Finding money for rescued dogs and cats requires a great deal of hard work and determination, but persistence pays off. Many are grants are available, it's just a matter of finding the right fit for your particular situation. Some good folks are out there if you look hard enough.
Nonprofit Corporation Status
Form your own corporation to start. Don't worry, this is not as difficult as it sounds. It is, however, vital. Foundations, corporations and individuals are not likely to donate to your cause, no matter how good it is, if you don't have a nonprofit designation, which you can't get without a corporation. Check the Internet for sites that help you apply for corporate status, or find a lawyer willing to donate services to help you.
Visit the IRS official website (IRS.gov) and download Form 123, the paperwork needed to apply for a nonprofit, 501-c3 designation. Anyone who donates to you will require you to have a nonprofit certificate, because when an individual donates to a nonprofit organization, they get a tax break for their charitable donation. While you may be able to get some people to donate without that perk, you will find it much easier to get donations if you can tell donors what's in it for them. Virtually all foundation and corporate grants are dependent upon your having this important designation. Once the application is downloaded, gather your corporate papers and get to work.
Apply for the nonprofit status by filling out the application. It is a lengthy application, and you will need your corporation's information, such as your mission statement, articles of incorporation, list of directors and agents, treasury report and other relevant information. Once you have filled out the application, mail it in with the fee, and await the return of your Letter of Determination from the IRS. Meanwhile, begin your hunt for financial aid.
Applying for Financial Aid
Search for like-minded individuals and foundations to find out where the grant opportunities are. A vast amount of money is available in the form of wills, foundations and corporate grants. Start by looking for local foundations by checking with your Community Foundation. Expand your search by looking statewide, and then nationally. Look for "animal-related foundations" or "grant opportunities for rescue agencies" and make a list of all the foundations that seem to be a good fit. Check their requirements carefully to be sure you are not wasting your time.
Write a grant application by stating first what the problem is, and then giving information on how you plan to address the problem. You will need some statistics about your community and your rescue. For example, you can start out with "Brown County has 450,000 residents and 50 percent of the households have dogs. Animal Control reports they euthanize an estimated 400 dogs and cats per quarter." You can find this information on your county's website. Then write about your plan to stop the euthanasia of so many animals and detail how you will go about doing so. Be very specific. Many grantors have applications you will have to fill out, but there is plenty of opportunity for narrative about you and your organization.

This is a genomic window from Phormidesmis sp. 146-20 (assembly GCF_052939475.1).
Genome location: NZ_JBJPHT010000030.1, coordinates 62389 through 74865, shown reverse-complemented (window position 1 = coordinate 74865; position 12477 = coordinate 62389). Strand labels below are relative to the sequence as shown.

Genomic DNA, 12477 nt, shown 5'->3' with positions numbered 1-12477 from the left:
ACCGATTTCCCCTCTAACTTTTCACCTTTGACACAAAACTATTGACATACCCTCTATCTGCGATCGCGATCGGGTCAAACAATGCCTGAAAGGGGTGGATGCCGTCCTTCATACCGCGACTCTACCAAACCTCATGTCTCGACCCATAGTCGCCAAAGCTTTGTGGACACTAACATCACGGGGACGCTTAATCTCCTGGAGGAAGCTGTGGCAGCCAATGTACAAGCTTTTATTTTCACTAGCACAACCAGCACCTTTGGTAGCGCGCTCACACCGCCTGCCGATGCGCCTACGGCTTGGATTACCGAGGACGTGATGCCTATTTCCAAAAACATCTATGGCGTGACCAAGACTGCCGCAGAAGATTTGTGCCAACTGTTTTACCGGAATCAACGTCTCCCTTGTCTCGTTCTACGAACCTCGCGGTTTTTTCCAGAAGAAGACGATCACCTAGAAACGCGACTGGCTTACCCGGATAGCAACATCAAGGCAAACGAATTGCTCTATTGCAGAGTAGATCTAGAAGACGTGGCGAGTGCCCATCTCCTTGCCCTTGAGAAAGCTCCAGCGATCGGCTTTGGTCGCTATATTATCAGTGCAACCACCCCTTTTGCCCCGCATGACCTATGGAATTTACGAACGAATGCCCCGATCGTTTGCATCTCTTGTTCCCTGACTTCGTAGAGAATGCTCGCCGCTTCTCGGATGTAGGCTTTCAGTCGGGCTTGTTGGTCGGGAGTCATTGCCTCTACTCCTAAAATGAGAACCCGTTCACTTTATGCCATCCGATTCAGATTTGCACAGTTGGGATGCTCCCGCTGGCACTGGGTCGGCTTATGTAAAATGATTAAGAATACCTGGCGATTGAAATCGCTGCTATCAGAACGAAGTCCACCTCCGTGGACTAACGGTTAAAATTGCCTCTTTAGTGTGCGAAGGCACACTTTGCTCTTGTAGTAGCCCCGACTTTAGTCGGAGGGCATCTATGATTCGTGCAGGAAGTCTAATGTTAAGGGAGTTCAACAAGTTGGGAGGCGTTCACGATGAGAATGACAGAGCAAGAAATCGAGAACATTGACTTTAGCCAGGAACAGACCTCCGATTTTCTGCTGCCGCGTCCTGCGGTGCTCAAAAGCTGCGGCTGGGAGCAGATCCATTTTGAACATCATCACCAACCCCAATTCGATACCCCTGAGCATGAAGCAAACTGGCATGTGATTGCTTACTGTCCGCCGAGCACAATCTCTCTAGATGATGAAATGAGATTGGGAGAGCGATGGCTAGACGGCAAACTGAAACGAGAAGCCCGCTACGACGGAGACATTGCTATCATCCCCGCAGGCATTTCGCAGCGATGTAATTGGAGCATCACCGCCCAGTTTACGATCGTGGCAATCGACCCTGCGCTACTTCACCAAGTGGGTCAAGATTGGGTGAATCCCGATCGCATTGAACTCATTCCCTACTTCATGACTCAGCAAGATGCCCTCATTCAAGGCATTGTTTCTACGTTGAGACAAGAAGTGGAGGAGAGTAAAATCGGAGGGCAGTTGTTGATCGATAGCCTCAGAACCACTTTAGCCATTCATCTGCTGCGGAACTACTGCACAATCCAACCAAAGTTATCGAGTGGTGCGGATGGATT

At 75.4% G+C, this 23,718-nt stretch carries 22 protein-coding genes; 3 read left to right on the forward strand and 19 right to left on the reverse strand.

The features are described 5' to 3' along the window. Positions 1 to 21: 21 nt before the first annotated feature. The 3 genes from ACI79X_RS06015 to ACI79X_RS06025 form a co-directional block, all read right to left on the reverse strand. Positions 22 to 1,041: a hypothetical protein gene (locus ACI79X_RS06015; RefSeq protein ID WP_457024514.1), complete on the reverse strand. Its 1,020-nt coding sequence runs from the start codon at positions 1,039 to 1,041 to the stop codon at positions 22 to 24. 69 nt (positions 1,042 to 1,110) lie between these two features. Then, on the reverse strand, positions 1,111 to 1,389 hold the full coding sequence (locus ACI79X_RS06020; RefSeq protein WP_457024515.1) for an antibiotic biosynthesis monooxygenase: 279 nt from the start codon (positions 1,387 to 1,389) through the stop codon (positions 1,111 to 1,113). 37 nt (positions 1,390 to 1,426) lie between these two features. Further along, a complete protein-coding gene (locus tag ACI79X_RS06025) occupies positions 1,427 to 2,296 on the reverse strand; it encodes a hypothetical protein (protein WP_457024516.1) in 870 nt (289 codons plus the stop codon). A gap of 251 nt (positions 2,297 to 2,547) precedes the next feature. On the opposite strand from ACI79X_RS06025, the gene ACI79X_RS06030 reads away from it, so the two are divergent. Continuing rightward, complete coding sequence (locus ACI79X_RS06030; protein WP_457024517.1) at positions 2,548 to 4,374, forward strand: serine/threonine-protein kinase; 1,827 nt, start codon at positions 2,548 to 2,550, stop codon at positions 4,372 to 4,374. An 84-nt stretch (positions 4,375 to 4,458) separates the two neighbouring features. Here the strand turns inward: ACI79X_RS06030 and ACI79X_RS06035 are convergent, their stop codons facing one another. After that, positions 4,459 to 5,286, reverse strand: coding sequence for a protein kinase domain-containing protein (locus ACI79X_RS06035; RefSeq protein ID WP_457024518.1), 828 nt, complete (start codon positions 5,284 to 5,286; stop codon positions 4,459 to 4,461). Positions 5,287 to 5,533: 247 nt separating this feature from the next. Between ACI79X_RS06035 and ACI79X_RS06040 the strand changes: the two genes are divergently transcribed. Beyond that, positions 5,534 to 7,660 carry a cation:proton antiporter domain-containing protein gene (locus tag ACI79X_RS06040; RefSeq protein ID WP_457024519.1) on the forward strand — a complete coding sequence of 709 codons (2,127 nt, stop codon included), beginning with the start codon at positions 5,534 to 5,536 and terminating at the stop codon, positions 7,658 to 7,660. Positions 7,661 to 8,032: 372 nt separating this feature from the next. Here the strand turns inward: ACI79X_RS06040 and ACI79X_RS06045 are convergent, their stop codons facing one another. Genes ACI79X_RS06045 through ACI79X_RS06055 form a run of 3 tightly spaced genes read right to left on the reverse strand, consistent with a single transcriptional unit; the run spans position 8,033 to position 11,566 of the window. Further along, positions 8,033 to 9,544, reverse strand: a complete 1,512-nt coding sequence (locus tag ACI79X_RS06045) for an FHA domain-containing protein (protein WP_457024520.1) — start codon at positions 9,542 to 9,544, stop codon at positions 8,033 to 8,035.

Check with your local government -- town, city, county or state -- to find out if they would be willing to underwrite part of your expenses if you are filling a need in the community that usually falls under the responsibility of the commission. For example, if your town does not have an animal control office, they may be willing to sub-contract your services. It's less expensive for them than having an entire department, and you will be performing a legitimate public service for which you are entitled to be paid. Apply directly through your city or county commissioner, as this person is your greatest ally.
- Get a "Nonprofit for Dummies" book, which provides a lot of great information in simple terms. Check the websites of major pet retailers and pet food companies. Applying for financial aid for rescued dogs and cats is easy once you understand exactly what the application is asking for and are able to fulfill the requirements. Hire a grant writer who works on a percentage for best results.
- Do not get discouraged. It can take years to get enough money to start a rescue, but once you obtain the first grant, the rest are easier to come by.
Michelle A. Rivera is the author of many books and articles. She attended the University of Missouri Animal Cruelty School and is certified with the Florida Animal Control Association. She is the executive director of her own nonprofit, Animals 101, Inc. Rivera is an animal-assisted therapist, humane educator, former shelter manager, rescue volunteer coordinator, dog trainer and veterinary technician.